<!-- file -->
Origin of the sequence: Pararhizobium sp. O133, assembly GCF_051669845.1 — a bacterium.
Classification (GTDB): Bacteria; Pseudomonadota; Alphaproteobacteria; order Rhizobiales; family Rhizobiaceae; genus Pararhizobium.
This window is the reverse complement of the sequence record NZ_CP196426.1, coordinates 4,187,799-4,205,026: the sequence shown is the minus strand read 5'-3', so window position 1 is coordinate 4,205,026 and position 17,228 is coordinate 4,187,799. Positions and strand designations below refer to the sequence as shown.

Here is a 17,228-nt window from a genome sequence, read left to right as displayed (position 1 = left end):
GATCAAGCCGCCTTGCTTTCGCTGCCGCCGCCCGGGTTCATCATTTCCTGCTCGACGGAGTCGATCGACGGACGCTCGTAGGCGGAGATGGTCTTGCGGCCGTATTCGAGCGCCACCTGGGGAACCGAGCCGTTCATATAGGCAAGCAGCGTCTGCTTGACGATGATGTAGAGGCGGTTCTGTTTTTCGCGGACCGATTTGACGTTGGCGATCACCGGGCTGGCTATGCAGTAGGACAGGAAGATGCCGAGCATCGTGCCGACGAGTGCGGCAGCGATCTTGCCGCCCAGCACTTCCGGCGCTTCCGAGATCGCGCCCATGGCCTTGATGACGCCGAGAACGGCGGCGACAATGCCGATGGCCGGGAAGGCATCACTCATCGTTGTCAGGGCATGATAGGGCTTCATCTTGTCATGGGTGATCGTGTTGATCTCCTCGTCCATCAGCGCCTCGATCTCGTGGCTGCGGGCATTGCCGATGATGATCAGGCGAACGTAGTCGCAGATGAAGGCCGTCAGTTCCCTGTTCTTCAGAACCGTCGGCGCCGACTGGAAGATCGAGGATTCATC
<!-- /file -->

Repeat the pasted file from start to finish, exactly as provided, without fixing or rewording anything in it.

Origin of the sequence: Pararhizobium sp. O133, assembly GCF_051669845.1 — a bacterium.
Classification (GTDB): Bacteria; Pseudomonadota; Alphaproteobacteria; order Rhizobiales; family Rhizobiaceae; genus Pararhizobium.
This window is the reverse complement of the sequence record NZ_CP196426.1, coordinates 4,187,799-4,205,026: the sequence shown is the minus strand read 5'-3', so window position 1 is coordinate 4,205,026 and position 17,228 is coordinate 4,187,799. Positions and strand designations below refer to the sequence as shown.

Here is a 17,228-nt window from a genome sequence, read left to right as displayed (position 1 = left end):
GATCAAGCCGCCTTGCTTTCGCTGCCGCCGCCCGGGTTCATCATTTCCTGCTCGACGGAGTCGATCGACGGACGCTCGTAGGCGGAGATGGTCTTGCGGCCGTATTCGAGCGCCACCTGGGGAACCGAGCCGTTCATATAGGCAAGCAGCGTCTGCTTGACGATGATGTAGAGGCGGTTCTGTTTTTCGCGGACCGATTTGACGTTGGCGATCACCGGGCTGGCTATGCAGTAGGACAGGAAGATGCCGAGCATCGTGCCGACGAGTGCGGCAGCGATCTTGCCGCCCAGCACTTCCGGCGCTTCCGAGATCGCGCCCATGGCCTTGATGACGCCGAGAACGGCGGCGACAATGCCGATGGCCGGGAAGGCATCACTCATCGTTGTCAGGGCATGATAGGGCTTCATCTTGTCATGGGTGATCGTGTTGATCTCCTCGTCCATCAGCGCCTCGATCTCGTGGCTGCGGGCATTGCCGATGATGATCAGGCGAACGTAGTCGCAGATGAAGGCCGTCAGTTCCCTGTTCTTCAGAACCGTCGGCGCCGACTGGAAGATCGAGGATTCATC